One of the guest speakers at #ZWC2014 is one of the world’s foremost plastics recycling innovators.
Mike Biddle, Founder and Director of MBA Polymers Inc., has dedicated himself to solving the central dilemma of plastic – why is so little recycled?
The reason: sorting.
Plastic is a valuable resource and all of it can theoretically be recycled and but less than 10% of it is recycled worldwide.
Compared to virgin plastic production, recycling uses 80% less energy, and therefore accounts for much less greenhouse gas emissions. Properly recycling plastic is a key step toward zero waste and global sustainability.
Sorting Before Recycling
You can only recycle one material at a time, so you have to get all the other materials out of the way if you want to produce a high-quality product for manufacturers to use again. This is why source separation is a cornerstone of recycling in Metro Vancouver.
Waste – whether from a home, business or industry – is a mix of many kinds of materials. Metals are widely recycled because their differing properties like density, electrical conductivity and colour make them easy to distinguish from other garbage and from other types of metal.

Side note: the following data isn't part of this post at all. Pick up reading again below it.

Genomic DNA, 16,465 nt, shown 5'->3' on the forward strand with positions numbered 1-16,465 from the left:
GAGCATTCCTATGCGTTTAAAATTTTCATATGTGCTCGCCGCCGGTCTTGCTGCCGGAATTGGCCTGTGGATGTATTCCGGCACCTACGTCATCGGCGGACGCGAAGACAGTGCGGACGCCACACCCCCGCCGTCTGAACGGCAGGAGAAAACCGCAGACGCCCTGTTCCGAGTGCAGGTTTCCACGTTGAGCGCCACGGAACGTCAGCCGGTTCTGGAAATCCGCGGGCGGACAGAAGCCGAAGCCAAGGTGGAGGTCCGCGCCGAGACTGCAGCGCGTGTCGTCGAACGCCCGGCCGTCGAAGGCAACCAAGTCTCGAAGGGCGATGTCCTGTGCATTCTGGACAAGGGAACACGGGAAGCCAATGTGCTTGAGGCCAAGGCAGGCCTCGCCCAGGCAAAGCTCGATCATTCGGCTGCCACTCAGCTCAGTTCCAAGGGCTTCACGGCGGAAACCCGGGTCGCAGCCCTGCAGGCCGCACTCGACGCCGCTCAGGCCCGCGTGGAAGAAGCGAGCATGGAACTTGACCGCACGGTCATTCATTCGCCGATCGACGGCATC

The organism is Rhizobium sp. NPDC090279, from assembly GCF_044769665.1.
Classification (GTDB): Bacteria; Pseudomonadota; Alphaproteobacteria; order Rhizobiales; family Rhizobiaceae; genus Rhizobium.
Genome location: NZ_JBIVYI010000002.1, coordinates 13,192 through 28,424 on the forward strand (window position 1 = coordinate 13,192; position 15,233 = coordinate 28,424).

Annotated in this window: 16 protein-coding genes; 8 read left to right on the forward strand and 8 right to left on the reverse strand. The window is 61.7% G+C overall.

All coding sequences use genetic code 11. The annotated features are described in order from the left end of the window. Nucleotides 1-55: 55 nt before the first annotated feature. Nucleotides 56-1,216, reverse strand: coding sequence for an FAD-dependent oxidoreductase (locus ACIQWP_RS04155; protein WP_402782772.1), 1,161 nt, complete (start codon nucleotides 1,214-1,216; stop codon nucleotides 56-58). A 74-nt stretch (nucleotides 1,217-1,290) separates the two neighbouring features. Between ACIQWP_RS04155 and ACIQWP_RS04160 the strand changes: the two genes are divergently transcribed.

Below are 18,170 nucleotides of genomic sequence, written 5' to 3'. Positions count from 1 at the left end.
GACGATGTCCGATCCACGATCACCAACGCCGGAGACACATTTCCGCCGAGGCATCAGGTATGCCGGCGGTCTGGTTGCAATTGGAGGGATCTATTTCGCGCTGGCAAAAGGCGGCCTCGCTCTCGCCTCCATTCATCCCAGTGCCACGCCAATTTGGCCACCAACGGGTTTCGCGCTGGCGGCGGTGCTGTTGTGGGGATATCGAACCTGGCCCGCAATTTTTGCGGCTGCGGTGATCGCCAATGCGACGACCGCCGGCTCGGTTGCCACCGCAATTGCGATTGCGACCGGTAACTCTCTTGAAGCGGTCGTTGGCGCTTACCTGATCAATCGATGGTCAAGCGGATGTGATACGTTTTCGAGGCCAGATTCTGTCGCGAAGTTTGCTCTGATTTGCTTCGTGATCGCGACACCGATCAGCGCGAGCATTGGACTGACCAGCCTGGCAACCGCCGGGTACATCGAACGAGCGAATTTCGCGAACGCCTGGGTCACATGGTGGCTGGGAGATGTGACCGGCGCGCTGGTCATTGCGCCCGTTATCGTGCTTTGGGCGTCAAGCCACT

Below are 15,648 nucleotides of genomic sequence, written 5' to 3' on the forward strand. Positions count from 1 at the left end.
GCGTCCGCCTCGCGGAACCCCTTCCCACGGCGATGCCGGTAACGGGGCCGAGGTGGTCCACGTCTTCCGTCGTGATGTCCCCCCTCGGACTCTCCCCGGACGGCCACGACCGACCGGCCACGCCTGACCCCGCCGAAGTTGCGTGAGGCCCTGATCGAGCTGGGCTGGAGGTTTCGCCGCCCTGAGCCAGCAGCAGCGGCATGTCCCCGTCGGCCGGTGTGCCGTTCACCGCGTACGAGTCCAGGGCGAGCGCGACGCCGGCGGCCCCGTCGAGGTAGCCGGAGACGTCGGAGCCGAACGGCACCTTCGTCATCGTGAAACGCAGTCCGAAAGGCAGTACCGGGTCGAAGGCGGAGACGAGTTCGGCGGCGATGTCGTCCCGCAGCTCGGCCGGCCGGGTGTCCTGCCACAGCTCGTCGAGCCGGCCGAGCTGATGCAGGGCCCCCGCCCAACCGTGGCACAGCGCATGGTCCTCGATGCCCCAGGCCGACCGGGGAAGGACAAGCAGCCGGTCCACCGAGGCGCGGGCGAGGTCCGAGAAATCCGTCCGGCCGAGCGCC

This is not the case with of plastics. Different types of plastics have overlapping or identical characteristics, making them difficult to sort. So most recyclers rely on a clean and well-sorted supply for their operations.
Distinguishing plastics and avoiding contamination, is the #1 challenge of plastic recycling, and meeting this challenge has become Biddle’s mission.
Starting in his garage, Biddle began developing novel techniques to sort mixed plastics. Now, 20 years later, Biddle’s company, MBA Polymers Inc, has grown into the world’s leading multi-national company recovering plastics from end-of-life durable goods, such as computers, electronics, automobiles and now household waste. MBA has over 300 million pounds per year of processing capacity in Europe and China.
Sorting the Un-sortable
MBA’s process starts with waste materials from metal recyclers called “shredder residue,” made up of small, mixed-up chunks of various plastics, rock, foam, rubber, glass, leather, carpet, wood and even dead animals. Once the non-plastics are filtered out, there remains a mass of mixed plastics. Through proprietary methods developed by Biddle and team, those are sorted from one another by type and by grade before being melted down and converted into plastic pellets for sale to manufacturers of new products.
Mike has received numerous international awards such as the prestigious 2012 Gothenburg Award (previous winners include Al Gore, Kofi Annan and Gro Harlem Brundtland), 2010 Economist Innovation Award, Intel Tech Museum Environmental Award, Tech Pioneer Award from the World Economic Forum, Thomas Alva Edison Award for Innovation and many others.
“Most people would look at this pile and see garbage. I see an above ground mine.” – Mike Biddle
We’re really excited to have Mike be part of our Zero Waste Conference and hope you will join us.